So far, Porsche has admitted to the engravings’ falsehood. But automotive historian Kurt Möser, who the company commissioned to further evaluate the car, has found yet another P1 engraving— which he says likely is original, though it might stand for “Prototype 1,” not “Porsche 1.” Porsche maintains that, regardless of whether the Egger-Lohner C2 is its first car or not, it is an important piece of automotive history and one that saw significant Ferdinand Porsche involvement (he built the electric motor). So, despite the C2 having never actually competed in the 1899 electric-car race it supposedly won (oh, yeah, that wasn’t real, either), we agree it certainly is a noteworthy vehicle. That said, the question remains why it was tampered with after 2009, and whether it will continue “to influence the future of the Porsche brand,” as the company previously predicted.

Martin Winterkorn today.

Martin Winterkorn today.

Martin Winterkorn, today.

Winterkorn Wary of Data Abuse

Speaking of the future of Volkswagen, Group CEO Martin
 Winterkorn said in Wolfsburg today: “The modern car cannot be allowed to turn into a data kraken. We protect our customers from perils like hydroplaning, microsleep, and from long and annoying traffic jams. With similar care, we will protect them from the abuse of their data. I say: ‘Yes’ to big data, to more safety and comfort. But ‘no’ to patronization and Big Brother.”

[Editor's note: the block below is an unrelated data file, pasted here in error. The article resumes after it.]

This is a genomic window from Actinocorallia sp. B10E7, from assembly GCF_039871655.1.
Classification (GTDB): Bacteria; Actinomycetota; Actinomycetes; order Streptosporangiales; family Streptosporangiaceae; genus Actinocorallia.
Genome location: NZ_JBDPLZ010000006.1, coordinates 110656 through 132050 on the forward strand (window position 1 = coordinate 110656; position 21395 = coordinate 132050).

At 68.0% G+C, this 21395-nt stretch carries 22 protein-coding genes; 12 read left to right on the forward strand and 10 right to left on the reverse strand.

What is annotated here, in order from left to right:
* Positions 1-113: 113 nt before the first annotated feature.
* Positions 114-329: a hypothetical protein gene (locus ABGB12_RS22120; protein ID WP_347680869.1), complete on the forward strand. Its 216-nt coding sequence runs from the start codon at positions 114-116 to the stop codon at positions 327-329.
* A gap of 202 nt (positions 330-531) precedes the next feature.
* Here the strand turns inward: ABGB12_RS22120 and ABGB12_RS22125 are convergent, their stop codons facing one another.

Winterkorn appealed to his colleagues: “We need a voluntary agreement to this end in the industry. The VW Group is ready for it.”

I hope other carmakers will listen and resist the temptation of tapping into vehicle data for commercial purposes, or for passing code on to traffic enforcement. Winterkorn’s efforts to get ahead of this issue, which will only get bigger and more fought-over in the coming years, is admirable and should send a powerful message.

Murat Günak's Mia.

Murat Günak's Mia.

Murat Günak’s electric vehicle on a promotional tour.

The Future?

Electric car manufacturer Mia is on the verge of bankruptcy, but a cash infusion of €365,000 this week might help to avert immediate disaster. Mia’s diminutive van has sold in woefully low numbers and is reportedly plagued by reliability issues. Two years ago, Mia top executive Murat Günak, a former VW chief designer, predicted that the auto industry is heading toward a dead end. Ironically, it seems that’s exactly where Mia has arrived. Where’s everyone else?

Meanwhile, a key supplier in Germany predicts sharply rising prices for cars as a result of EU emissions and consumption requirements. Compact cars could become up to €3000 more expensive than today, predicts Schaeffler’s R&D chief Peter Gutzmer. Even minicars will be between €800 and €1200 more expensive. Entire vehicle segments could disappear, such as SUVs and off-roaders, and to top it all off, Gutzmer says the EU regulations put the European auto industry at a competitive disadvantage. Ouch.

Written by Lewis Shaw